Every morning since he was about 8, my son Dauntless goes out to the chicken coop to collect the eggs. But, this morning was different. He came into the house with a bowl of eggs, shell, and runny yellow yolks all mixed together in a slimy mess, with bits of egg running down his trembling hands. He tripped on the way back to the house.
Brokenness isn’t beautiful. Broken things aren’t beautiful. And, a broken heart definitely isn’t beautiful.
We feel the searing pain of every false smile, faithless friend, disappointment in a spouse, and the hard injustice we see on every side. Life is filled with broken things and, if we’re honest, most of them are on the inside of that person we see in the mirror every morning.
Instinctively, we know there is something better, something whole that life was intended to deliver, but somewhere those plans were destroyed and we live in the aftermath, piecing together disparate parts that don’t fit together so well. And where is the purpose in all that?
Some people speak as if brokenness is beautiful, as if life was intended to be a cubist painting – identifiable as “life” but chunked up, chipped and badly distorted, like a basket of eggs handled by a carless child. A basket of fresh eggs smashed to pieces from a fall is not a good thing. Any child will tell you that.
“You have cancer”, “Your child is severely brain damaged”, “He was killed in a car accident” “Your husband has been cheating on you”, “Your unmarried daughter is pregnant”…. Brokenness is not beautiful. It’s ugly, lonely, disfigured, painful, and perverse.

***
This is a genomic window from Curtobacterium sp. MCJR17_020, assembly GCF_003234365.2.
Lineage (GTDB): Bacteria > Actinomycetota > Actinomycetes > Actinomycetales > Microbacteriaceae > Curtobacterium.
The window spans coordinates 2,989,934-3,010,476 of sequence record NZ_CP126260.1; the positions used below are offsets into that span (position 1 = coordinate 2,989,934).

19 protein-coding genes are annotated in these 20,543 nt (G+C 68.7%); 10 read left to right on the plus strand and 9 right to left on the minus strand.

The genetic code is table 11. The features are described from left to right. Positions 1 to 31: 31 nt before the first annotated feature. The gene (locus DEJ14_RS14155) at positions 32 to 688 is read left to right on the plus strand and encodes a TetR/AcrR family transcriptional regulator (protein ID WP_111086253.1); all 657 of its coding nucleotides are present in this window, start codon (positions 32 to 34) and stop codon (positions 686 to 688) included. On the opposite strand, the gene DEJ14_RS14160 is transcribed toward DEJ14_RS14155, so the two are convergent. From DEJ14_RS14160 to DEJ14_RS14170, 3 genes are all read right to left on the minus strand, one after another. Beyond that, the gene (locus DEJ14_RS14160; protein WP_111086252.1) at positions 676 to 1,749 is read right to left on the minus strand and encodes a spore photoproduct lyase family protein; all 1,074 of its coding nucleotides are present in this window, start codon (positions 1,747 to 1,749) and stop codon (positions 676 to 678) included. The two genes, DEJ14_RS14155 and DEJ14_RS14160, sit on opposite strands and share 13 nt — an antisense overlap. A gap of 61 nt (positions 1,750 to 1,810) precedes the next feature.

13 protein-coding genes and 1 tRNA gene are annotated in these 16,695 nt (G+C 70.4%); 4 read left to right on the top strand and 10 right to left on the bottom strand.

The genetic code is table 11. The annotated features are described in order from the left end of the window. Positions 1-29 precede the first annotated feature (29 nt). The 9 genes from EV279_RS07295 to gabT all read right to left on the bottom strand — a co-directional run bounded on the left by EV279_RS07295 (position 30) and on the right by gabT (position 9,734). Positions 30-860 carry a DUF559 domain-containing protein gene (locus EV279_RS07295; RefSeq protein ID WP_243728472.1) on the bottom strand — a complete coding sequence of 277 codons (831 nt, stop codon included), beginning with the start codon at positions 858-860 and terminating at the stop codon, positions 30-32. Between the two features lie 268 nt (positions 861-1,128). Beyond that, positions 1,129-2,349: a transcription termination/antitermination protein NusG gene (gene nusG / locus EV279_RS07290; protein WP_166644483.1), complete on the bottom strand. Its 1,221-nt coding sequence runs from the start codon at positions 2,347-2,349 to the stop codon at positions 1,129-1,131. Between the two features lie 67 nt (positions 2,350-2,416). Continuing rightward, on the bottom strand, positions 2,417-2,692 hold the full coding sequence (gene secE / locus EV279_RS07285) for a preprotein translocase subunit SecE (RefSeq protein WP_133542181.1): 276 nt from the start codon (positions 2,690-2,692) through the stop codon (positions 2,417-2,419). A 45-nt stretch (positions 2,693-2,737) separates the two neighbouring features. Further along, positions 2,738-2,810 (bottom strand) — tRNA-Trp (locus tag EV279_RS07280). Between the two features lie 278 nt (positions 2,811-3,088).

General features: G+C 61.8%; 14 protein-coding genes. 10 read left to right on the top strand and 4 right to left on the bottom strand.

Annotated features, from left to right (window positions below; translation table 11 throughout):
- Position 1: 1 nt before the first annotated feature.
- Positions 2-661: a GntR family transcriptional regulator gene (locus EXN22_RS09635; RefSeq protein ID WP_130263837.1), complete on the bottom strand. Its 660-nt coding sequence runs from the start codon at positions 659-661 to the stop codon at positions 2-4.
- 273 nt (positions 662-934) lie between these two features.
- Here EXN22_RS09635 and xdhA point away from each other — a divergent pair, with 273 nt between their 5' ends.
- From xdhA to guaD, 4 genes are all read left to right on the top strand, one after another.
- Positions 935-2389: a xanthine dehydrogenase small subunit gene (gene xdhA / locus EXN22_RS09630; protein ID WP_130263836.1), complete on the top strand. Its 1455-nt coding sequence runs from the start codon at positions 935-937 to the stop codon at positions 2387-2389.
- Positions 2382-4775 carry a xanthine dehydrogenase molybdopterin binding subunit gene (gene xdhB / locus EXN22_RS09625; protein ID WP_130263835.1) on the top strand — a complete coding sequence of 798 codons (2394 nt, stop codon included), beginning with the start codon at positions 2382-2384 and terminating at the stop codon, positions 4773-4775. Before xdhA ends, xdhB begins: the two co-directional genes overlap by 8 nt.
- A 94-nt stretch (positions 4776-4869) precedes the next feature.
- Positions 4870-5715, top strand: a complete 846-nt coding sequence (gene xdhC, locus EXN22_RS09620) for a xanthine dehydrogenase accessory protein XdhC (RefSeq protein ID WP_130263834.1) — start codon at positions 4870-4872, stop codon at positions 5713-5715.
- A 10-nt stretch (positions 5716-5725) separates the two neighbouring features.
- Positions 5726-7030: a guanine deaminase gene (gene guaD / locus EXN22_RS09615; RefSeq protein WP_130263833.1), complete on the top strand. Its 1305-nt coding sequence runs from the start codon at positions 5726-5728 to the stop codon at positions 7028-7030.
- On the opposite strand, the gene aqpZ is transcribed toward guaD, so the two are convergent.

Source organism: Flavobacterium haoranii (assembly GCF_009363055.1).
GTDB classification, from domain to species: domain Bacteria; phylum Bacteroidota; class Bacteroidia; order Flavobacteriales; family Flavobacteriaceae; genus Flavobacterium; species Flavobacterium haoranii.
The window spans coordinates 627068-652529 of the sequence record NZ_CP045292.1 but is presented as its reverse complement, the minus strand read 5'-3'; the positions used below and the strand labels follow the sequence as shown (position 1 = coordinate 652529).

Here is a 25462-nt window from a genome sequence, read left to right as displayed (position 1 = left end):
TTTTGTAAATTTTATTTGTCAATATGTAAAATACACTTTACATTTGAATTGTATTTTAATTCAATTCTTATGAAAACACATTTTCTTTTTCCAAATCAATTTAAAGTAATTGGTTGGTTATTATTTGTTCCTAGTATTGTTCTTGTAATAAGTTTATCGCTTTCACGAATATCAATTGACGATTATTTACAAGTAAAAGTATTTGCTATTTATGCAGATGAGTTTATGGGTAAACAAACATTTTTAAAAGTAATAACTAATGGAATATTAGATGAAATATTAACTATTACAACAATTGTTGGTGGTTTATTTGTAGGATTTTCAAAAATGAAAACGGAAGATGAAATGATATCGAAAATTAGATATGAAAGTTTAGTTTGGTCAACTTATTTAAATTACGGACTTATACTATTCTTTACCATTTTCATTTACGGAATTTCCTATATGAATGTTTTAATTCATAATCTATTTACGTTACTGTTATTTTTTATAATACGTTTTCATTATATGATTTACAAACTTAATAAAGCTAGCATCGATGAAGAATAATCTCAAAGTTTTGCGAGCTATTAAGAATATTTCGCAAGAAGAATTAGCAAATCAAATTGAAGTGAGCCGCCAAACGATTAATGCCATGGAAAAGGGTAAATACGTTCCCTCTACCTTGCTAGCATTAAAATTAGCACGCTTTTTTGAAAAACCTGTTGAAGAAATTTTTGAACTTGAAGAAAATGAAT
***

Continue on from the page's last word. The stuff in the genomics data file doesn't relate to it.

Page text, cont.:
The mistake is to believe there is no purpose in our pain – that broken things can have no value.
The Creator of all that was right and good (before it was corrupted by sin) says that the worst thing that has happened to you He will use for good. . . . if you let Him. Romans 8:28 assures us of God’s use of our broken places – And we know that all things work together for good to them that love God, to them who are the called according to his purpose.
Our journey is our own but the human experience is universal, which is why the next time you encounter someone, you can rest assured they are filled with broken places, too, and the good that God brought into existence from the pain you’ve suffered just might be the grace and understanding heart you have for your fellow traveller.
There’s more room in a broken heart and sometimes God has to break our hearts to make room for others.
Brokenness hurts, sending shards of pain throughout our life. Who could want that? Brokenness exacts a high cost but it can also be of great worth in God’s hands. The value of our own brokenness is seen in God’s use of it in the lives of others.
Life has forced you to pay a heavy price but will you receive the value of your brokenness? Will you receive what God has in store for the worst things that have happened to you, allowing Him to bring peace to your heart and good to the lives of others from all the pain, shame, ugliness, and heartache?
. . . . Casting all your care upon Him; for he cares for you. 1 Peter 5:7
Matt Jacobson is a biblical marriage coach and founder of FaithfulMan.com a biblical marriage, parenting, and discipleship ministry providing written and audio teaching, as well as couples marriage coaching. He is the co-host (with his wife, Lisa) of Faithful Life Podcast and is author of the bestseller, 100 Ways to Love Your Wife. Matt is pastor of Tumalo Bible Fellowship and is married to Lisa, founder of Club31Women.com (they have 8 kids!).